In the first half of the year, U.S. lawmakers focused on banking transparency, mortgages and loans, pandemic relief and financial inclusion across a broad range of legislation.
Democrats, who hold majorities in both chambers following the 2020 elections, have pressed to enhance oversight of banks while also seeking clarity on their operations and goals.
Both chambers voted to overturn a "true lender" rule allowing financial technology companies to partner with banks in ways that could let some fintechs avoid state interest rate limits on loans. President Joe Biden subsequently signed the action.
In the House, the Promoting Transparent Standards for Corporate Insiders Act would instruct the U.S. Securities and Exchange Commission to consider revising standards for trading plans that currently allow certain employees of publicly traded companies to sell their shares without violating insider trading prohibitions.
House Financial Services Committee Chairwoman Maxine Waters, D-Calif., introduced the House-passed legislation.
Also in the House, the Greater Supervision in Banking Act would require holding companies of global systemically important banks to annually report their activities and goals to the Federal Reserve Board of Governors. Rep. Ayanna Pressley, D-Mass., sponsored the bill, which has not yet seen action by the full chamber.
Lawmakers also introduced two bills targeting mortgage lending.
The House passed the Improving FHA Support for Small-Dollar Mortgages Act. Sponsored by Rep. Rashida Tlaib, D-Mich., it directs the U.S. Department of Housing and Urban Development to report on barriers to making Federal Housing Administration single-family mortgage insurance available for mortgages under $70,000.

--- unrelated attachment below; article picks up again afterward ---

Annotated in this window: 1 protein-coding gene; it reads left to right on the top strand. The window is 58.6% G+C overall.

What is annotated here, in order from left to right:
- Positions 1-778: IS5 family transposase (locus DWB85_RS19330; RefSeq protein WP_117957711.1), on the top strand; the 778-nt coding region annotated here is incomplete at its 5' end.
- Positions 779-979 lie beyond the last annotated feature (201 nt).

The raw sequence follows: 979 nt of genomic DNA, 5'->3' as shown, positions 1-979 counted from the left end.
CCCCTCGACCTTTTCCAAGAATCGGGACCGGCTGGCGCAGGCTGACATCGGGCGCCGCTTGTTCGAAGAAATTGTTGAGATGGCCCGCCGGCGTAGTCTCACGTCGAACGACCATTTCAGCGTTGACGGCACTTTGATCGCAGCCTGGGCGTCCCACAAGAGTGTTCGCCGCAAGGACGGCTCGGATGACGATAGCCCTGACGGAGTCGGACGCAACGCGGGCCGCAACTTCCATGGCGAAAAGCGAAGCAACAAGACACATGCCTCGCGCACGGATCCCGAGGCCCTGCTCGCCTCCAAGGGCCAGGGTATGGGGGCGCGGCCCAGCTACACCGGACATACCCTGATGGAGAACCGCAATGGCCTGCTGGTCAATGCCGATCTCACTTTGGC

Specifically, HUD must report on policies, practices and products used by the FHA and actions that will be taken to remove such barriers.
In the Senate, the Home Loan Quality Transparency Act would take away a reporting exemption for depository institutions and credit unions for mortgages and home equity lines of credit. Currently, these institutions are not required to do this reporting if they originate fewer than 500 mortgage loans or lines of credit annually.
Introduced by Sen. Catherine Cortez Masto, D-Nev., the measure has not yet reached the Senate floor.
Two other bills address issues related to credit union loans and microloans.
The Expanding Access to Lending Options Act, which has not yet seen a Senate vote, would give the National Credit Union Administration flexibility to increase federal credit union loan maturities. Sen. Tim Scott, R-S.C., sponsored the legislation.
Meanwhile, the House passed the Microloan Improvement Act. Introduced by Rep. Andy Kim, D-N.J., it would amend the Small Business Act to optimize the operations of the microloan program and lower costs for small-business concerns and intermediary participants.
Moving to debt collection, Democrats focused on helping consumers mired in health costs following the COVID-19 pandemic, including those now in bankruptcy.
Three bills introduced by Senate Democrats would offer such relief. These bills are the Medical Bankruptcy Fairness Act, introduced by Sen. Sheldon Whitehouse, D-R.I.; the COVID-19 Medical Debt Collection Relief Act, sponsored by Sen. Chris Van Hollen, D-Md.; and the Medical Debt Relief Act, introduced by Sen. Jeff Merkley, D-Ore. None has yet been passed by the Senate.
Waters unveiled the House-passed Comprehensive Debt Collection Improvement Act, intended to protect consumers from a broad range of collection activities.
Another bill would create a working group to help consumers and investors who experienced fraud during the pandemic. Rep. Cynthia Axne, D-Iowa, introduced the COVID-19 Fraud Prevention Act, which the House has since passed.
Finally, the House passed the Financial Inclusion in Banking Act, which was sponsored by Rep. David Scott, D-Ga., and seeks to develop strategies to get the unbanked into the banking system — a top priority for the Biden administration. It has not yet been passed by the Senate.